Paper, scissors, and glue. In high school.

For the last several years I have been on a one man campaign to end the use of scissors, glue, and cardboard trifold science fair type project boards in high school. It hasn’t been a very successful campaign. I reasoned that kids in high school should be creating things that look like those they will create in the workplace. I don’t know of any careers that involve printing pictures from the Internet and gluing them to cardboard. It seems to me this might be an appropriate activity in 3rd grade, but by the 9th grade we should have moved on, for sure by the 12th. We should ban glue. We should ban scissors. We should ban cardboard. That was my reasoning.

Along comes #caedchat on Twitter. (Every Sunday night at 8:00 pst) The topic this week was innovation in the classroom. You can imagine my surprise when the topic of scissors and glue came up. Innovation, scissors, and glue are just three things that I never thought of as going together. But this exchange got me to thinking:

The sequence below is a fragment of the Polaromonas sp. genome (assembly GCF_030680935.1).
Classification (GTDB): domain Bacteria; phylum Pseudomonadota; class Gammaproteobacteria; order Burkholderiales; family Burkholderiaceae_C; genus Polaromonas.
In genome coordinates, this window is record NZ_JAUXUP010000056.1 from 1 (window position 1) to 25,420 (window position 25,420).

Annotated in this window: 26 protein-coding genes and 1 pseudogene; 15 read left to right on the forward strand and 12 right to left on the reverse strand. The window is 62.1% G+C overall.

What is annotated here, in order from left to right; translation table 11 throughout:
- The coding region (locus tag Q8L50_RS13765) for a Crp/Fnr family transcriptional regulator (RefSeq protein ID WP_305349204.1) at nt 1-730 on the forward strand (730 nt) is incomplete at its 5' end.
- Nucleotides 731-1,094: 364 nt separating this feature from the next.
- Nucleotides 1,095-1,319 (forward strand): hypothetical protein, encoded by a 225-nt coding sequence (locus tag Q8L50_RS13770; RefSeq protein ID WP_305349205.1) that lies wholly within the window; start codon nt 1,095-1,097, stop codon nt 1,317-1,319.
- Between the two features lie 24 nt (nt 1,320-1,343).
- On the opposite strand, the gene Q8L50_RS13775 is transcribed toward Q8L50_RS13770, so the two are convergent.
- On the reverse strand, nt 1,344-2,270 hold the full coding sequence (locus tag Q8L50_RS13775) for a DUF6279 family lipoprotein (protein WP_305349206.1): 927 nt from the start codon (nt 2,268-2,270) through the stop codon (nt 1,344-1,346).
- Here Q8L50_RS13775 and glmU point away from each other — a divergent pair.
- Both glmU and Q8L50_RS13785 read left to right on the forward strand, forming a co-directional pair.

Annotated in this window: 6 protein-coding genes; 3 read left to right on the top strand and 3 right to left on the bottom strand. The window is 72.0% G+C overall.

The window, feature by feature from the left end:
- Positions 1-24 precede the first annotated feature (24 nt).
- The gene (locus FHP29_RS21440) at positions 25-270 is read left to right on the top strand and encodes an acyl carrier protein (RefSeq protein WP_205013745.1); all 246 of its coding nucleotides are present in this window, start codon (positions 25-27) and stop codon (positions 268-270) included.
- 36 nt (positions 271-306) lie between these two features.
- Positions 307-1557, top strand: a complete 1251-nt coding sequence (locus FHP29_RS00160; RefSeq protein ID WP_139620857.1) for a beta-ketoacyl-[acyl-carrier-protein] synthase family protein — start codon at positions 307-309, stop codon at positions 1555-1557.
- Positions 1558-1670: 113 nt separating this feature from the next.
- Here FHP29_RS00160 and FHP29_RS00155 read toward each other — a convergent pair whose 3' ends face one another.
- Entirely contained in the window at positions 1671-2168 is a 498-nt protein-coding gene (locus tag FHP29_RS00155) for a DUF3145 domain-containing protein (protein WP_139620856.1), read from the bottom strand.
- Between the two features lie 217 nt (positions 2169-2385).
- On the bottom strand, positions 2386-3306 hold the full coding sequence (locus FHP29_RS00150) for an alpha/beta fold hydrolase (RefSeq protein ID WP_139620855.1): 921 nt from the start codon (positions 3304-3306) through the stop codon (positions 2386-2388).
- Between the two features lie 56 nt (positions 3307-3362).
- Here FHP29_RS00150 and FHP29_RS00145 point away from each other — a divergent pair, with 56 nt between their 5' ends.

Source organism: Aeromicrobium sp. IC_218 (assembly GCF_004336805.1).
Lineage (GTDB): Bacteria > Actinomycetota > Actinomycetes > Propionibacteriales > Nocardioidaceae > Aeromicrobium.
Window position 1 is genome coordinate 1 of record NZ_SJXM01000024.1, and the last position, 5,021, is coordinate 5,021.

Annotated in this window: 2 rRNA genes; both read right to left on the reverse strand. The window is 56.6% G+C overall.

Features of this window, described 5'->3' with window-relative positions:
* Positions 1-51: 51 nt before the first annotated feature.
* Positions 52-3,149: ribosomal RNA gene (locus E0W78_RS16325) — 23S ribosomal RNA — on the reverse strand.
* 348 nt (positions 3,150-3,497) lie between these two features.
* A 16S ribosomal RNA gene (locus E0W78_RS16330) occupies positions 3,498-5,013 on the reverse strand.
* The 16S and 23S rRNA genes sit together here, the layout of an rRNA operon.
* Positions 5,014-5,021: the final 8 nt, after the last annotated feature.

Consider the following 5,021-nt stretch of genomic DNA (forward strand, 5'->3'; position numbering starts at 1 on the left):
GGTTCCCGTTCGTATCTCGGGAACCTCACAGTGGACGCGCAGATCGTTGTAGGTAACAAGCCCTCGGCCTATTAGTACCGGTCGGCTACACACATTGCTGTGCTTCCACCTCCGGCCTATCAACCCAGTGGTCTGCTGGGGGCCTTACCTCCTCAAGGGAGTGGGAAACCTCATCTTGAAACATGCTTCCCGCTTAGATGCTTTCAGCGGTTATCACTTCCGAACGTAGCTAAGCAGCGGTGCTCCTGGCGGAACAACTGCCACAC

HootSuite

I always tell people its not just about the tech. I tell them not to just add tech for the sake of the technology, but to view it as a tool. But I have been dismissing the use of scissors and glue as low tech, and not worthy of high school. When I stop and think of some of the conversations I have recently had with people about entreprenuralism, prototyping, maker faire and the like I realize there may be room for scissors AND glue in the high school classroom.

Its not the tool, its what you do with it that makes innovation.

But I still draw the line at cardboard trifolds!

One thought on “Paper, scissors, and glue. In high school.

  1. Thanks for the mention. While I love the creative opportunities that tech enables, “traditional” creativity is just as valuable. My students have created website portfolios, have begun to blog, and utilize tech creative tools. We also do the traditional color the map & annotate, create a piece of propaganda and more. I do not always have access to the computer lab and not all students have access to tech. Additionally, some are more comfortable working with crayons, markers, play dough and the like. We must remember to engage all students. Providing different opportunities helps to differentiate for our students.

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